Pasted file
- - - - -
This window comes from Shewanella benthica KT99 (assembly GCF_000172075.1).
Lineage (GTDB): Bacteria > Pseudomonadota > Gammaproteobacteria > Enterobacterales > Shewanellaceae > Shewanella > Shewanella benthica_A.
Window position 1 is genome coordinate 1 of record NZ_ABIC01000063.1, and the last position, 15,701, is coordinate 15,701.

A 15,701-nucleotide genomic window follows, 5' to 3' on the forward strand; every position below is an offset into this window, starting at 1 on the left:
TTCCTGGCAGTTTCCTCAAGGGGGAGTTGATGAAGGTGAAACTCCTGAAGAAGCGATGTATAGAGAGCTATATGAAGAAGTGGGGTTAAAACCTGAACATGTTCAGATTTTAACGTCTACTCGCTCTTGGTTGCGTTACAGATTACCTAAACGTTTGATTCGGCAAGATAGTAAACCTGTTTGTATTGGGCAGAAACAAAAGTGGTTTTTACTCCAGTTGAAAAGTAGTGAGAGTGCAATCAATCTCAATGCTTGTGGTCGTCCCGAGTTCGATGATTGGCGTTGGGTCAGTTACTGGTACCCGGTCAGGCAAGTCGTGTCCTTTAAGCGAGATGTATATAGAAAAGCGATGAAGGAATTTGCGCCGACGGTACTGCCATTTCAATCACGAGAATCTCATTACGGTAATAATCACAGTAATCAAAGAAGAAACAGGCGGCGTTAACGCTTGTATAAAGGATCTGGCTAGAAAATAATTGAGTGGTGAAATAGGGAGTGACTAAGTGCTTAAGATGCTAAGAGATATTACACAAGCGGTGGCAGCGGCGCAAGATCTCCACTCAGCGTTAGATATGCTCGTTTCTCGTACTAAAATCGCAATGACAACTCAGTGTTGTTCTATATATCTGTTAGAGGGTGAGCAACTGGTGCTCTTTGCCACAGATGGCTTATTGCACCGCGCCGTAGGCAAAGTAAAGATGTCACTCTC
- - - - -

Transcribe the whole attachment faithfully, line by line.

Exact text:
This window comes from Shewanella benthica KT99 (assembly GCF_000172075.1).
Lineage (GTDB): Bacteria > Pseudomonadota > Gammaproteobacteria > Enterobacterales > Shewanellaceae > Shewanella > Shewanella benthica_A.
Window position 1 is genome coordinate 1 of record NZ_ABIC01000063.1, and the last position, 15,701, is coordinate 15,701.

A 15,701-nucleotide genomic window follows, 5' to 3' on the forward strand; every position below is an offset into this window, starting at 1 on the left:
TTCCTGGCAGTTTCCTCAAGGGGGAGTTGATGAAGGTGAAACTCCTGAAGAAGCGATGTATAGAGAGCTATATGAAGAAGTGGGGTTAAAACCTGAACATGTTCAGATTTTAACGTCTACTCGCTCTTGGTTGCGTTACAGATTACCTAAACGTTTGATTCGGCAAGATAGTAAACCTGTTTGTATTGGGCAGAAACAAAAGTGGTTTTTACTCCAGTTGAAAAGTAGTGAGAGTGCAATCAATCTCAATGCTTGTGGTCGTCCCGAGTTCGATGATTGGCGTTGGGTCAGTTACTGGTACCCGGTCAGGCAAGTCGTGTCCTTTAAGCGAGATGTATATAGAAAAGCGATGAAGGAATTTGCGCCGACGGTACTGCCATTTCAATCACGAGAATCTCATTACGGTAATAATCACAGTAATCAAAGAAGAAACAGGCGGCGTTAACGCTTGTATAAAGGATCTGGCTAGAAAATAATTGAGTGGTGAAATAGGGAGTGACTAAGTGCTTAAGATGCTAAGAGATATTACACAAGCGGTGGCAGCGGCGCAAGATCTCCACTCAGCGTTAGATATGCTCGTTTCTCGTACTAAAATCGCAATGACAACTCAGTGTTGTTCTATATATCTGTTAGAGGGTGAGCAACTGGTGCTCTTTGCCACAGATGGCTTATTGCACCGCGCCGTAGGCAAAGTAAAGATGTCACTCTC